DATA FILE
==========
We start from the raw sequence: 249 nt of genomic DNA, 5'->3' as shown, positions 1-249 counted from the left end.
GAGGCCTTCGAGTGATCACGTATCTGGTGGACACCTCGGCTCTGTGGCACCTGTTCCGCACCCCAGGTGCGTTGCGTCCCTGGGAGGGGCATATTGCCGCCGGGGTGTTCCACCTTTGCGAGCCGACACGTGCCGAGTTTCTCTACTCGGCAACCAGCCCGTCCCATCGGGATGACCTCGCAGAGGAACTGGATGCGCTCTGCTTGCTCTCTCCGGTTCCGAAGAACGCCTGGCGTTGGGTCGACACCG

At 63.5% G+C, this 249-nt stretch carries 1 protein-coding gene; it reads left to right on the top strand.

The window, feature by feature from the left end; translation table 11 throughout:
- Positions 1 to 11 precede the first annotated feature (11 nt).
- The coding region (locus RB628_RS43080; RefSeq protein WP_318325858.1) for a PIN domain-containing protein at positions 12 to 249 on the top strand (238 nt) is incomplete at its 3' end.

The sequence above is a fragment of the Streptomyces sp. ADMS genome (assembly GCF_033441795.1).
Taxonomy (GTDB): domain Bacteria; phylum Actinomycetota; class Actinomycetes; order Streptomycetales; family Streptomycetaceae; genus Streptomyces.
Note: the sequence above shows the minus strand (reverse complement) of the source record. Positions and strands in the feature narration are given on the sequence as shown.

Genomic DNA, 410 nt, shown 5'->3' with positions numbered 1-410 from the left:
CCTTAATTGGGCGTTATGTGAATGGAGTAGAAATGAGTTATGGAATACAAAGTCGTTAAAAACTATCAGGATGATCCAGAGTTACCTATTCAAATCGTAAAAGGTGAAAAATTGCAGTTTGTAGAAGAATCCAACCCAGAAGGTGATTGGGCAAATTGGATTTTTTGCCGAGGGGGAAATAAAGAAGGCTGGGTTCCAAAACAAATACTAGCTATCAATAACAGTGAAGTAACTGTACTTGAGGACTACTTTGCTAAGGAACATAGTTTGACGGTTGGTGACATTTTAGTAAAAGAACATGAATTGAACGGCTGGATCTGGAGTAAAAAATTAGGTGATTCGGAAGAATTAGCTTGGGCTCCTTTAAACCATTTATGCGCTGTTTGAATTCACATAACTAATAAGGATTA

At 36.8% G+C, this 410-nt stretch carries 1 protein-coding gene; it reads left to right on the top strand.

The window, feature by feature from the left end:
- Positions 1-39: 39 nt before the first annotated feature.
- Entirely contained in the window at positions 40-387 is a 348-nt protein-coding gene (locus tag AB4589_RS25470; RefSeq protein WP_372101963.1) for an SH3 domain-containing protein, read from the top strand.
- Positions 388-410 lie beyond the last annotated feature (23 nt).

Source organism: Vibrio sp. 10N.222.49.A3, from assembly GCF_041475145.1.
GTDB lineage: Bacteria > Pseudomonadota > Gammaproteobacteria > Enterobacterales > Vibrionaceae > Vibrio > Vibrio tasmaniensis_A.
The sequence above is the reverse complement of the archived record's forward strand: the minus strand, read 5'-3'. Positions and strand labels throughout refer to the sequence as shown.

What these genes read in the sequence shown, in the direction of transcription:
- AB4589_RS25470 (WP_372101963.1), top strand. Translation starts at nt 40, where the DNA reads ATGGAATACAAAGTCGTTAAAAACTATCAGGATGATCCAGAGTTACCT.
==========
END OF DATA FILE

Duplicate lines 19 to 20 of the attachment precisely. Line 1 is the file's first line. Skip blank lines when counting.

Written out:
The sequence above is the reverse complement of the archived record's forward strand: the minus strand, read 5'-3'. Positions and strand labels throughout refer to the sequence as shown.

What these genes read in the sequence shown, in the direction of transcription: